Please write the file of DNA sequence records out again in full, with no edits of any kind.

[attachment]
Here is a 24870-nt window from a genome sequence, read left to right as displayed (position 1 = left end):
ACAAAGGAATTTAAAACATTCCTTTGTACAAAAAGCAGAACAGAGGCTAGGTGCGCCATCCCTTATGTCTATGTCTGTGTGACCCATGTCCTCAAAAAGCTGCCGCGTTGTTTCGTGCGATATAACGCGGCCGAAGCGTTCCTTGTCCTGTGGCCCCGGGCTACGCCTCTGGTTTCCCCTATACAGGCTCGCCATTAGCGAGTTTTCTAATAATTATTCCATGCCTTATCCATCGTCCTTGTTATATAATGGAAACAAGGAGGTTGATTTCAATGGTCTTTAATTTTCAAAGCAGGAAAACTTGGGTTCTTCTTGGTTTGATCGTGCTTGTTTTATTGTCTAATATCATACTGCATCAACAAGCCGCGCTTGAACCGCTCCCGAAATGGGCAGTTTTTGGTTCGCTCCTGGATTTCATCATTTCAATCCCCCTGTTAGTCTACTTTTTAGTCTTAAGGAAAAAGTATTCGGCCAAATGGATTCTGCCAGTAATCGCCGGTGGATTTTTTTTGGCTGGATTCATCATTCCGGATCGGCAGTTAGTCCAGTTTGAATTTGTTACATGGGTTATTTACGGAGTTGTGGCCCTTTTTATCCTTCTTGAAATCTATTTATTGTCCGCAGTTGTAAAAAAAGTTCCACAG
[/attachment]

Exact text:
Here is a 24870-nt window from a genome sequence, read left to right as displayed (position 1 = left end):
ACAAAGGAATTTAAAACATTCCTTTGTACAAAAAGCAGAACAGAGGCTAGGTGCGCCATCCCTTATGTCTATGTCTGTGTGACCCATGTCCTCAAAAAGCTGCCGCGTTGTTTCGTGCGATATAACGCGGCCGAAGCGTTCCTTGTCCTGTGGCCCCGGGCTACGCCTCTGGTTTCCCCTATACAGGCTCGCCATTAGCGAGTTTTCTAATAATTATTCCATGCCTTATCCATCGTCCTTGTTATATAATGGAAACAAGGAGGTTGATTTCAATGGTCTTTAATTTTCAAAGCAGGAAAACTTGGGTTCTTCTTGGTTTGATCGTGCTTGTTTTATTGTCTAATATCATACTGCATCAACAAGCCGCGCTTGAACCGCTCCCGAAATGGGCAGTTTTTGGTTCGCTCCTGGATTTCATCATTTCAATCCCCCTGTTAGTCTACTTTTTAGTCTTAAGGAAAAAGTATTCGGCCAAATGGATTCTGCCAGTAATCGCCGGTGGATTTTTTTTGGCTGGATTCATCATTCCGGATCGGCAGTTAGTCCAGTTTGAATTTGTTACATGGGTTATTTACGGAGTTGTGGCCCTTTTTATCCTTCTTGAAATCTATTTATTGTCCGCAGTTGTAAAAAAAGTTCCACAG